, NAIROBI, Kenya, Jan 7- Four children aged between 13 and 16 are admitted to Dadaab sub-county hospital in Garissa County after suffering from cholera.
According to the county disease surveillance coordinator Hassan Elmi, the four who hail from Hagarbul location were rushed to hospital after symptoms of diarhoea persisted.
Elmi said three of the victims were subjected to a rapid diagnostic test, whose results turned positive for Cholera.
“Our fears have been confirmed and we shall send additional health workers to Hagarbul to support those on the ground,” Elmi told journalists.
Health workers in Hagarbul have directed to take precautionary measures to contain the disease.
Data compiled by the World Health Organisation (WHO) shows that Kenya has experienced an upsurge of cholera cases since the beginning of 2017.
The first cholera outbreak reported in 2017 was in Tana River County. The outbreak started on 10 October 2016 and was controlled by April 2017.
A second wave of cholera outbreaks started in Garissa County on 2 April 2017 and was reported later in nine other counties including Nairobi, Murang’a, Vihiga, Mombasa, Turkana, Kericho, Nakuru, Kiambu, and Narok.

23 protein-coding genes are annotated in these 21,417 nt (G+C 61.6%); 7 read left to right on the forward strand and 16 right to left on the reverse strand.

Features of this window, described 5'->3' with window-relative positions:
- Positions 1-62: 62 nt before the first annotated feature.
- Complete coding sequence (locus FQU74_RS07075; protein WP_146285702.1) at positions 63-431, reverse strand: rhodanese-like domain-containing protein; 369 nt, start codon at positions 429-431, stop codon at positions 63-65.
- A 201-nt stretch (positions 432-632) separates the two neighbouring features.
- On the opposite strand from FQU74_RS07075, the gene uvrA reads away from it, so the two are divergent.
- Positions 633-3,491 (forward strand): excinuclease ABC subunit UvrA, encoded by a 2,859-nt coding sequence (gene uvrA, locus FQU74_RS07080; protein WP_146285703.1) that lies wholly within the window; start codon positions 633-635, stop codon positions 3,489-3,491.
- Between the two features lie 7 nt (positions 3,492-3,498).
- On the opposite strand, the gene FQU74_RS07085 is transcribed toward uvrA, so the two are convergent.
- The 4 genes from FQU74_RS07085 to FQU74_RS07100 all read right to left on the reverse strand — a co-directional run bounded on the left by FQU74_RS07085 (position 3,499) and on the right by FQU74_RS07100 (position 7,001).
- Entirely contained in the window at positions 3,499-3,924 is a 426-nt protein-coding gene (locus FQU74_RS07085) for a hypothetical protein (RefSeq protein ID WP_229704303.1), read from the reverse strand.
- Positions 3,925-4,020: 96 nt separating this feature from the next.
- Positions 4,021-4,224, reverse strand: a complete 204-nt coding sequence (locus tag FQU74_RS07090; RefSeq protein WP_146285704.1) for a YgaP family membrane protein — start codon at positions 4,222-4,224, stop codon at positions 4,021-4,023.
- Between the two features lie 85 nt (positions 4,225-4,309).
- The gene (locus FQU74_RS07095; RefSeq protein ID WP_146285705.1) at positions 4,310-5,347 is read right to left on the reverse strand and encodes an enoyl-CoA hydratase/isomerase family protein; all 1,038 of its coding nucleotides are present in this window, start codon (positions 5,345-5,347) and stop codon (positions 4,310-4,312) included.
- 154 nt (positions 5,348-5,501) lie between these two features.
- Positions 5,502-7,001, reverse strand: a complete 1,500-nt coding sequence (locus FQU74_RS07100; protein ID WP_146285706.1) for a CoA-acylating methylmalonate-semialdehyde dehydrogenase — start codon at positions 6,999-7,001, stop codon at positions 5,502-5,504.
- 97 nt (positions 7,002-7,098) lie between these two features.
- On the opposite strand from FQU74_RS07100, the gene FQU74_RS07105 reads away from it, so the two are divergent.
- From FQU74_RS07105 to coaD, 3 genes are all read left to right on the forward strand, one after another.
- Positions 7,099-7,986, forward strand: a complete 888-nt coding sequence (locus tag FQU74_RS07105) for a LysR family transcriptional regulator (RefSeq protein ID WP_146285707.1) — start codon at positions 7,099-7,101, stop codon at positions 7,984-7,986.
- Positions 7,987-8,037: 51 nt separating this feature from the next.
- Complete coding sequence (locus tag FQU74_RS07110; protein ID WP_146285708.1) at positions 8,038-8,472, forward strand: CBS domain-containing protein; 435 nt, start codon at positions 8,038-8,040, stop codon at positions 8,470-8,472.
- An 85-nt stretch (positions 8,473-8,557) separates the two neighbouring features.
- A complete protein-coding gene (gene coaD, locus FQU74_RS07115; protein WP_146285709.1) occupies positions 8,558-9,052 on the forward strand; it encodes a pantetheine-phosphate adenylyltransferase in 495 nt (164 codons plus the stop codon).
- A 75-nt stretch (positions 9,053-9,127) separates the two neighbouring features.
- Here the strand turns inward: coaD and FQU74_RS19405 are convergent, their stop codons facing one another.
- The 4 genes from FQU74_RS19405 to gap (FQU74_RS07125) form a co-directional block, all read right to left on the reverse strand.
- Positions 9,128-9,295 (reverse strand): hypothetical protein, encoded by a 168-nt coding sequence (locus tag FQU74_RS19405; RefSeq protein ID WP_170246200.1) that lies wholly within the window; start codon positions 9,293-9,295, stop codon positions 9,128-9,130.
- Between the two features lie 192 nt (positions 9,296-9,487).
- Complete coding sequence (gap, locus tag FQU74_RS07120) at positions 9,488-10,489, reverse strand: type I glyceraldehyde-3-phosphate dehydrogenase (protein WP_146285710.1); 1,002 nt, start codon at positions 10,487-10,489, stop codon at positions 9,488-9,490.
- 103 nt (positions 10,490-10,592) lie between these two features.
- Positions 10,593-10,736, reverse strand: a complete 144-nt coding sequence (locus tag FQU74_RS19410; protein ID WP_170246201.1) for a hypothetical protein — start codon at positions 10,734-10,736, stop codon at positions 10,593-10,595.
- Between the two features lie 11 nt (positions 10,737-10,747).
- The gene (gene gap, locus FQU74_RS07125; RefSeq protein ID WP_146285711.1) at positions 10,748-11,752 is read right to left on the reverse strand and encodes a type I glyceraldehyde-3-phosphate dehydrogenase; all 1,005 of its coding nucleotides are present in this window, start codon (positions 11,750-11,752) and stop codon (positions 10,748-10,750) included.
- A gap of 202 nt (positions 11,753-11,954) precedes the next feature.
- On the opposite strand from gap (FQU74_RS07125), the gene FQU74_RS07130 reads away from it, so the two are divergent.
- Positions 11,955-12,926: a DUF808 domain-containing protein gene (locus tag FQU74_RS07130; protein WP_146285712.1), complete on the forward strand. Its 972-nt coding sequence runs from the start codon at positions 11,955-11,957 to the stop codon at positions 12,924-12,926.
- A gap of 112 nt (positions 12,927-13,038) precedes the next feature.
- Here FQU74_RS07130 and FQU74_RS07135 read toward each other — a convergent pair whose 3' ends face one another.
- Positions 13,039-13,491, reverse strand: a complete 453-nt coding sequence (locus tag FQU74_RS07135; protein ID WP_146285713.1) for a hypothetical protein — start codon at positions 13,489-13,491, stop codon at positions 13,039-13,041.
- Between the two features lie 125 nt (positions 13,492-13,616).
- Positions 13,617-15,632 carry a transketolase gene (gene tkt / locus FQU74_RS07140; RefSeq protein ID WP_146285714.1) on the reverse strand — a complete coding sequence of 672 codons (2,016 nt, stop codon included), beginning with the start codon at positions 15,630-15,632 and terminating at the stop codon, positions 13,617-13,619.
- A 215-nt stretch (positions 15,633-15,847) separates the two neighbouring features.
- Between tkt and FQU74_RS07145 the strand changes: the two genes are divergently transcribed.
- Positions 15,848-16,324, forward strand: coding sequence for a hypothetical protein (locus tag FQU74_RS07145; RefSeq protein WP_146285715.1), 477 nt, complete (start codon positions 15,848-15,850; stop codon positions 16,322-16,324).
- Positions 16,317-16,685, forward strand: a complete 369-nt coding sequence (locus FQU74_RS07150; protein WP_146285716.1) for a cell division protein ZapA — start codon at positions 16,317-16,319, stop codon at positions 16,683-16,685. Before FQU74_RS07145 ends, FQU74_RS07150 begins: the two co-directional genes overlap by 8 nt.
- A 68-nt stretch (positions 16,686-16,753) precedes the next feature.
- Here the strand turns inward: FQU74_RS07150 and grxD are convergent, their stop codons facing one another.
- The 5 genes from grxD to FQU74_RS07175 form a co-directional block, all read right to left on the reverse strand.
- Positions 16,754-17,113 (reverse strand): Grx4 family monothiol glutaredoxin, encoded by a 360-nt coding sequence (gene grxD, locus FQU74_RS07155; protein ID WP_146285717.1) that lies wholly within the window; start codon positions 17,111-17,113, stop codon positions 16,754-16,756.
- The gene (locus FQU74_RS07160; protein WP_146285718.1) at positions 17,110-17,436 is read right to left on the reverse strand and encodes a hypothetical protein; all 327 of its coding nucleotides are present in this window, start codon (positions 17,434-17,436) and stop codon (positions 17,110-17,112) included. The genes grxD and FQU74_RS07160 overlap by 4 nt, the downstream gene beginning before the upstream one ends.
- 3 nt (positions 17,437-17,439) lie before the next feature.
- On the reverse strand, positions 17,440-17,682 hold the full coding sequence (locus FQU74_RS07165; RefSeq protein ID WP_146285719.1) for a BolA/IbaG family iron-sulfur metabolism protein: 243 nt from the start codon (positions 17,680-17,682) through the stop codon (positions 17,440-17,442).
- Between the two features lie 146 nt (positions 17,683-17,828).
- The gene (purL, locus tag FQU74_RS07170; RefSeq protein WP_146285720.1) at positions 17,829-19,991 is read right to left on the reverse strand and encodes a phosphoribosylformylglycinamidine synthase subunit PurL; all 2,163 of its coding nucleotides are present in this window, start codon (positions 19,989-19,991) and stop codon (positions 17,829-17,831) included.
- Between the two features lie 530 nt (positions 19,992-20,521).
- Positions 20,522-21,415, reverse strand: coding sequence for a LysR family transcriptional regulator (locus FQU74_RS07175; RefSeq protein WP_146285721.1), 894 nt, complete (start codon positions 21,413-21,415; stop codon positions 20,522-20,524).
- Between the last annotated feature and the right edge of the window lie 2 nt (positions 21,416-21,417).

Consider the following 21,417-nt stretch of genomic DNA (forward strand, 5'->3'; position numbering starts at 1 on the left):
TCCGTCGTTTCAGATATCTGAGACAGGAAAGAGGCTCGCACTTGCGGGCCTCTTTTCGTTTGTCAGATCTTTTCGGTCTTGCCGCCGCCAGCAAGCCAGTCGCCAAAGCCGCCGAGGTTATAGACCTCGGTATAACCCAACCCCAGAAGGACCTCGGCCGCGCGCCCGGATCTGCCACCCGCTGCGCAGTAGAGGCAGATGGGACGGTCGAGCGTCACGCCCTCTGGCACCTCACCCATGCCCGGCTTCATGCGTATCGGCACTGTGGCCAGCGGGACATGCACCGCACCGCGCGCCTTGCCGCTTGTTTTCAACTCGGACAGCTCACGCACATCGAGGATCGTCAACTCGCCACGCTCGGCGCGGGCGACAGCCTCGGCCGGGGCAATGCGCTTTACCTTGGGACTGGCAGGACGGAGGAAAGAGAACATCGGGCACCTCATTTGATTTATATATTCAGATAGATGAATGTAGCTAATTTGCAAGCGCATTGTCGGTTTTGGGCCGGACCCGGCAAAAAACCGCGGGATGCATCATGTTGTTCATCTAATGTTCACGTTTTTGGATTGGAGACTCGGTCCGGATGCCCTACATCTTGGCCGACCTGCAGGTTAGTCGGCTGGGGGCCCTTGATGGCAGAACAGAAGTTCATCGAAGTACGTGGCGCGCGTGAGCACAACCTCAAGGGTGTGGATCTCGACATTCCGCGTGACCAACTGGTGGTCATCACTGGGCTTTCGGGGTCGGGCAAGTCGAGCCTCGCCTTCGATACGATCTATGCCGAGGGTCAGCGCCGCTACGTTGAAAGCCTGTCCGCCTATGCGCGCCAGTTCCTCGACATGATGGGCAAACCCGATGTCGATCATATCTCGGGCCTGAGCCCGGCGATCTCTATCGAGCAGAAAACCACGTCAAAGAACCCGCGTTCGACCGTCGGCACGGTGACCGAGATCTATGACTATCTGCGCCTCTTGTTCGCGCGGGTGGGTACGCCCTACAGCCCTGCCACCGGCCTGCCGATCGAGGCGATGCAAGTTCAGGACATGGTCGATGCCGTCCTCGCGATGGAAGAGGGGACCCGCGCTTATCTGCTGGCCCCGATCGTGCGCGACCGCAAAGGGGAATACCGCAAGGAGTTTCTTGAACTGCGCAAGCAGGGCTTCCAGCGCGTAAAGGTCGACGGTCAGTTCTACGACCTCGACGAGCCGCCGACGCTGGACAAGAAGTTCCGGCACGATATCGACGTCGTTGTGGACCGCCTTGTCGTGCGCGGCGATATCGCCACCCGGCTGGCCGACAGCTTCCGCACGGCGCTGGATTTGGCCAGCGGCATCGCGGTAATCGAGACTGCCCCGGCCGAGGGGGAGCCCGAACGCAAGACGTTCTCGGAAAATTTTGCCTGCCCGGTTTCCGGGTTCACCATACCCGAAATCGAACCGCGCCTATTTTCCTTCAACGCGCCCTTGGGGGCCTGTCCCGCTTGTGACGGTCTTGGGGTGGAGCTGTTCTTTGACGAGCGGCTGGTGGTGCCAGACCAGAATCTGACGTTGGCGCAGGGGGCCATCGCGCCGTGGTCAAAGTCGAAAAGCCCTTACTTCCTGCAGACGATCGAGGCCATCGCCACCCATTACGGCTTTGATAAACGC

“The outbreak is being reported in the general population and in refugee camps,” a WHO report states.
In Garissa County, the report shows, the outbreak is affecting mainly Dadaab refugee camps and cases and deaths are being reported from Hagadera, Dagahaleh, and IFO2 camps. In Turkana County, the disease is also affecting Kakuma and Kalobeyei refugee camps.
Currently, the outbreak is active in two counties, namely Garissa and Nairobi. As of 17 July 2017, a total of 1216 suspected cases including 14 deaths (case fatality rate: 1.2%) have been reported since 1 January 2017. In the week ending 16 July 2017, a total of 38 cases with no deaths were reported.
WHO lists Cholera as a global burden, particularly in developing countries, with an estimated 2.8 million cases annually.
The burden of cholera is greatest in Africa and southern Asia, with about 99% of the cases.